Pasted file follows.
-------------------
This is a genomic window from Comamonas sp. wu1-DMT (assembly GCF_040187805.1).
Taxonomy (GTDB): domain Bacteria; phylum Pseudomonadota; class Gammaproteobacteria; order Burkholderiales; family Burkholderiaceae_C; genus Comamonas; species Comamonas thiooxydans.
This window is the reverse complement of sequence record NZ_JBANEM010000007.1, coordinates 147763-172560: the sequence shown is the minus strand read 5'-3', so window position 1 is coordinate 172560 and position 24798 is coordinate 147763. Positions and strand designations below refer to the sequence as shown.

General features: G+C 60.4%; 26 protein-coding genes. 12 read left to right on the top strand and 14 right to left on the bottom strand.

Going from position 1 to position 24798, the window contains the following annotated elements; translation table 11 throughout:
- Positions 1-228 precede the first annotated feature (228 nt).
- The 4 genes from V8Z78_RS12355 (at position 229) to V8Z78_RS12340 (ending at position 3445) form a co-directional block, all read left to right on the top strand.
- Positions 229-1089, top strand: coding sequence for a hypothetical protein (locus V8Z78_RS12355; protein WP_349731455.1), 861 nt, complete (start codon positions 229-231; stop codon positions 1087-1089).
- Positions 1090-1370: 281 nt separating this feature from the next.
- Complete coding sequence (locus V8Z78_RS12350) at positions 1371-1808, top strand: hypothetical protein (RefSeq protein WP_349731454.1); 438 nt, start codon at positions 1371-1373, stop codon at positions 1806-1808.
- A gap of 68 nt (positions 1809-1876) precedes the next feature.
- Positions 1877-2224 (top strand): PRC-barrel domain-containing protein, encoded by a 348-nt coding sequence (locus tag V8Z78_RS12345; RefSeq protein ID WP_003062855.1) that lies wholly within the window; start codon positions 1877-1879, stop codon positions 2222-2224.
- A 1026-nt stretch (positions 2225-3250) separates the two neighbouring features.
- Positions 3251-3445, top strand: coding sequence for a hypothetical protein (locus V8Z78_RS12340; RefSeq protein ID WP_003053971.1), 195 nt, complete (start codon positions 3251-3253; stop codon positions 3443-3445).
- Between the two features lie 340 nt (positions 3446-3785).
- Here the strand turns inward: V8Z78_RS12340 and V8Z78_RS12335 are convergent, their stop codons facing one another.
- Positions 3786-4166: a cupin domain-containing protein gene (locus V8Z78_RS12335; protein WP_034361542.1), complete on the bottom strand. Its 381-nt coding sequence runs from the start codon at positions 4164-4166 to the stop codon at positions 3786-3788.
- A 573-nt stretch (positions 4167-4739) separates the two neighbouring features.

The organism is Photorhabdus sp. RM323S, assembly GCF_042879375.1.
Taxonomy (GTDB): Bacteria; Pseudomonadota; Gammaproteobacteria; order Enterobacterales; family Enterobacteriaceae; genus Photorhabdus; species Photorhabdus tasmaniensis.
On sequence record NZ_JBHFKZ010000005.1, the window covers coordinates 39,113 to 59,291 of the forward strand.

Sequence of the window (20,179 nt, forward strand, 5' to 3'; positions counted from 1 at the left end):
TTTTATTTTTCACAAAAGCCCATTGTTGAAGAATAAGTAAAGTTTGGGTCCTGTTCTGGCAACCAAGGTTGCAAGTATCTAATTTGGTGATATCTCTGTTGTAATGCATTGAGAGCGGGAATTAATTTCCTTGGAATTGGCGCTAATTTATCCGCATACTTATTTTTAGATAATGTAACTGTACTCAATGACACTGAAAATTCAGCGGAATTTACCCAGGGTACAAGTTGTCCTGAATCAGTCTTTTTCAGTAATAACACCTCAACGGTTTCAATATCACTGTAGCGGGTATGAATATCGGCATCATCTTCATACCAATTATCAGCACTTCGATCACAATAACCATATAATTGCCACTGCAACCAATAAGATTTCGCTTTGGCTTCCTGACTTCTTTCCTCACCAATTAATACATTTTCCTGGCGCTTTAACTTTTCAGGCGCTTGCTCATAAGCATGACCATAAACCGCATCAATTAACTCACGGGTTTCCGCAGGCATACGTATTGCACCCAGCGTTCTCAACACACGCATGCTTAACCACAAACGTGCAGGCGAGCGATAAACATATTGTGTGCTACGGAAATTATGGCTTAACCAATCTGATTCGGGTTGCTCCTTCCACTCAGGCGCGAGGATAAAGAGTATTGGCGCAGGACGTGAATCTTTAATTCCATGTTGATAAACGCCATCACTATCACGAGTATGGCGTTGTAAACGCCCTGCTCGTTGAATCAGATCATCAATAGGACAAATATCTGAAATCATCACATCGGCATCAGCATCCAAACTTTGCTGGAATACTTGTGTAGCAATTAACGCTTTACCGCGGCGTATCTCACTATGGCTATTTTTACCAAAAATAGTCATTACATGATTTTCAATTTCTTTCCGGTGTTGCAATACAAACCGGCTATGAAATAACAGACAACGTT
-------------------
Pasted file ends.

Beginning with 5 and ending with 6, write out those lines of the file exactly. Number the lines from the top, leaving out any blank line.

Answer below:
Going from position 1 to position 24798, the window contains the following annotated elements; translation table 11 throughout:
- Positions 1-228 precede the first annotated feature (228 nt).